Which Source Code Should I Pick For My First Reskin


Cate wrote in to my asking some very valid questions about choosing reskins, and I was typing away with the answer in email, then realised that these questions are probably asked by many people starting out, so I figured it was a good idea to post the questions and answers here, for the benefit of all readers of this blog.

So here we go….

I am looking at my first source code to purchase and am seeing a bit of code offered in Unity3D. Is this a good option to start with or should I keep it simple & stay with IOS? I would like to do apps for Android as well as IOS I have always been an Android user.

Great question!

I actually like Unity3D myself, but the thing to remember is if the game is 3D, its going to be expensive to reskin. 3D work takes a lot more time and a different, more advanced skill set for the artist, and even the reskinning process is more complex.  This translates into a higher cost, sometimes much higher.

For that reason, generally, I would not recommend 3D games in Unity3D, at least initially. For the record Unity3D can do 2D games just fine, so that might be an option for you.

Where possible, I would recommend you focus on iOS but if there is an inexpensive option for Android as well (more and more games are offering these) consider adding Android to the mix.  What I am finding is Android is becoming more and more relevant since I wrote my book!

Similarly, If purchasing Unity 3D code, would you recommend getting game skinned for both platforms at once of only doing IOS & then going back for Android? How does this add to the cost? I.e.  it cheaper in the long run to go all at once etc?

Firstly, make sure the source code does actually support both platforms. Just because the source code is developed in Unity3D is no guarantee that it will work on Android. It could certainly be made to, but this could be at an extra cost. The best way to know for sure is to ask to see the version running in both the Apple app store and Google Play for Android.  Only then, do you know for sure.

Unfortunately many source code sellers, due to ignorance, or dishonesty, will happily tell you an iOS or Android version of a game in Unity 3D (and other languages for that matter like Cocos2dX) will work with “no problems” on the other platform, but the reality can be a lot different, or at the very least cost you more to implement.

I have seen source code from BlueCloud Solutions, Apptopia, and other sites making these claims, but when you actually check the source code, there is no support for the other environment, or its left as an exercise to the buyer to implement.  What is very common is that you are told its “simple” or “easy” to do, and in some cases you are pointed to a blog post showing how easy it is.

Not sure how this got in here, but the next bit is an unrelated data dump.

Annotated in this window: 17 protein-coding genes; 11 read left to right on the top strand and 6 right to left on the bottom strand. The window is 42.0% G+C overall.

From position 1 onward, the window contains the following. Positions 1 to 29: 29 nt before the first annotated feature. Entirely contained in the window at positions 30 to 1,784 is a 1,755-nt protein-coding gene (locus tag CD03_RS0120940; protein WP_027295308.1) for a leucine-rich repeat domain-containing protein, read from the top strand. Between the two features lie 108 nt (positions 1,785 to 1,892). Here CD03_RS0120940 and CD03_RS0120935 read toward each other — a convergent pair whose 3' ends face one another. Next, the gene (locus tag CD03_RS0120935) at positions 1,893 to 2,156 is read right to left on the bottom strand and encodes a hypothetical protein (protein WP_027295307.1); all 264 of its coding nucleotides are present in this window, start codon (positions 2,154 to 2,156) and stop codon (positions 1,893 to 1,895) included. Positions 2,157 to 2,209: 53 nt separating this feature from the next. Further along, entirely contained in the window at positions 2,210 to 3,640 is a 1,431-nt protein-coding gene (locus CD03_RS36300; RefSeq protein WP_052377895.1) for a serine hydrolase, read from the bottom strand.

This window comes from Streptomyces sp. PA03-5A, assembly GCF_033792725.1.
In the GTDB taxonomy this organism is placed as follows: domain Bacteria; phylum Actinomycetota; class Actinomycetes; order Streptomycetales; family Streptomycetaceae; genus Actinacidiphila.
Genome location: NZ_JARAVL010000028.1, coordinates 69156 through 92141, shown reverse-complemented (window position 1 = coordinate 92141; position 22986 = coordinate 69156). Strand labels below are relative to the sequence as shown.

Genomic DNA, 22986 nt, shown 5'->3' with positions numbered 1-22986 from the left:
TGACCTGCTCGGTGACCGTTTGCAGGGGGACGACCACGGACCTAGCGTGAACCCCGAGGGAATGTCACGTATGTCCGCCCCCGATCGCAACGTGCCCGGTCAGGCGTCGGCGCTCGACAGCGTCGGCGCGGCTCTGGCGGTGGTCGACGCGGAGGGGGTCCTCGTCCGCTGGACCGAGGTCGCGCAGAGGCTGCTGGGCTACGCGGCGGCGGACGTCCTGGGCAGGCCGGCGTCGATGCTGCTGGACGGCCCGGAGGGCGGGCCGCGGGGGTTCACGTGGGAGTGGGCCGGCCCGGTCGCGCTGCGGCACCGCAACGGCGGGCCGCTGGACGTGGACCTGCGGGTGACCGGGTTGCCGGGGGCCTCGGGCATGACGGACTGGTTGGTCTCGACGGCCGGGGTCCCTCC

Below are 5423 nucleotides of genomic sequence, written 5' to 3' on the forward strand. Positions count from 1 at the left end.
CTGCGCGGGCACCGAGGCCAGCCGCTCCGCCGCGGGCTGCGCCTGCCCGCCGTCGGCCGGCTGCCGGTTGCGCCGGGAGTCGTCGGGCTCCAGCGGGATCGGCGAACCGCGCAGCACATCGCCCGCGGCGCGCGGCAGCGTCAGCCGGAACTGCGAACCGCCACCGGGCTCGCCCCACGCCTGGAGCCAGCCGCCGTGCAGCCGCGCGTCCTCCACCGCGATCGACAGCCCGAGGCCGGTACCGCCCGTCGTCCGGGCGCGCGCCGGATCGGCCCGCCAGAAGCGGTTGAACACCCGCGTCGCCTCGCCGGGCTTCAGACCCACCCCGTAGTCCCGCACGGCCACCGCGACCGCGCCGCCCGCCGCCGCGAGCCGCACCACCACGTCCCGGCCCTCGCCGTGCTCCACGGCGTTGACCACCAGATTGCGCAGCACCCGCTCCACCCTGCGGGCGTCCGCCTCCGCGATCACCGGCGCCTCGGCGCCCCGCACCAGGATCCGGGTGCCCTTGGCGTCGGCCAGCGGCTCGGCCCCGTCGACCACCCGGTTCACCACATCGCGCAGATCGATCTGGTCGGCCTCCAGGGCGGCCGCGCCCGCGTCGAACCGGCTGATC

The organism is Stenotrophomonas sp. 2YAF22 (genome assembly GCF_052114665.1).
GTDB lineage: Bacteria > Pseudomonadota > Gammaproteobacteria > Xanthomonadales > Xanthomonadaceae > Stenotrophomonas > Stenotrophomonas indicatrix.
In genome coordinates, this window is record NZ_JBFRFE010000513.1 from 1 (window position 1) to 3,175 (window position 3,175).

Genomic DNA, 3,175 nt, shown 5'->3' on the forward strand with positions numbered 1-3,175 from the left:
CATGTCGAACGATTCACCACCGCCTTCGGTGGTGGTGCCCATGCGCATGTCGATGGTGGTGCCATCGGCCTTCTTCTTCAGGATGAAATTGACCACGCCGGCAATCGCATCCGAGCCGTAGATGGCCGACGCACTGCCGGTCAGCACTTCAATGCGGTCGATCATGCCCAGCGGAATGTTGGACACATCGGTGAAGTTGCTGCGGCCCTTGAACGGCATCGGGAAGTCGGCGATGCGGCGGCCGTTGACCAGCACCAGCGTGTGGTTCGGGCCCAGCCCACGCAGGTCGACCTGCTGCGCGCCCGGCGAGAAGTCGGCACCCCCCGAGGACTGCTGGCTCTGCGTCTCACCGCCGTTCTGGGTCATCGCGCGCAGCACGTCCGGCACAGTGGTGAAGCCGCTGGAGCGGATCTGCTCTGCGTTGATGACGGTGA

Please don’t believe that.  As a programmer with 30 years experience, I am here to tell you first hand, its not a trivial exercise to implement it on another platform.  Ask yourself this.  If it was “trivial” and “easy”, why didn’t the source code seller actually do this for you ?   hint: Because its not easy or simple!

Yes, it can most certainly be done, and speaking from experience I have done it myself, but its not something I would recommend a non-programmer attempt due to its complexity, so you would need to factor in additional costs to outsource this to a third party, or be prepared to spend a significant amount of time learning how to do it.

Keep in mind its not just uploading the game.   Many games have global leaderboards for example, and the code for iOS, does not work on Android.  Ad networks have Android and iOS versions of their frameworks, and you have to ensure that the right one is used.  In app purchases, analytics, screen resolutions, and the like are just a few things that may need manipulating!

Even the size of the file to upload to the Apple app store or Google play is a factor.  For example if your game exceeds 50Mb in size, it becomes more complex to get it working on Google play (Android store).

Keep in mind that many source code sellers are themselves not programmers, so they often have to base what they tell you on what their programmer tells them. Its normal in this industry for source code sellers to contract someone to write a game, and then no longer have contact with that programmer any more, and hiring another programmer to do updates, etc.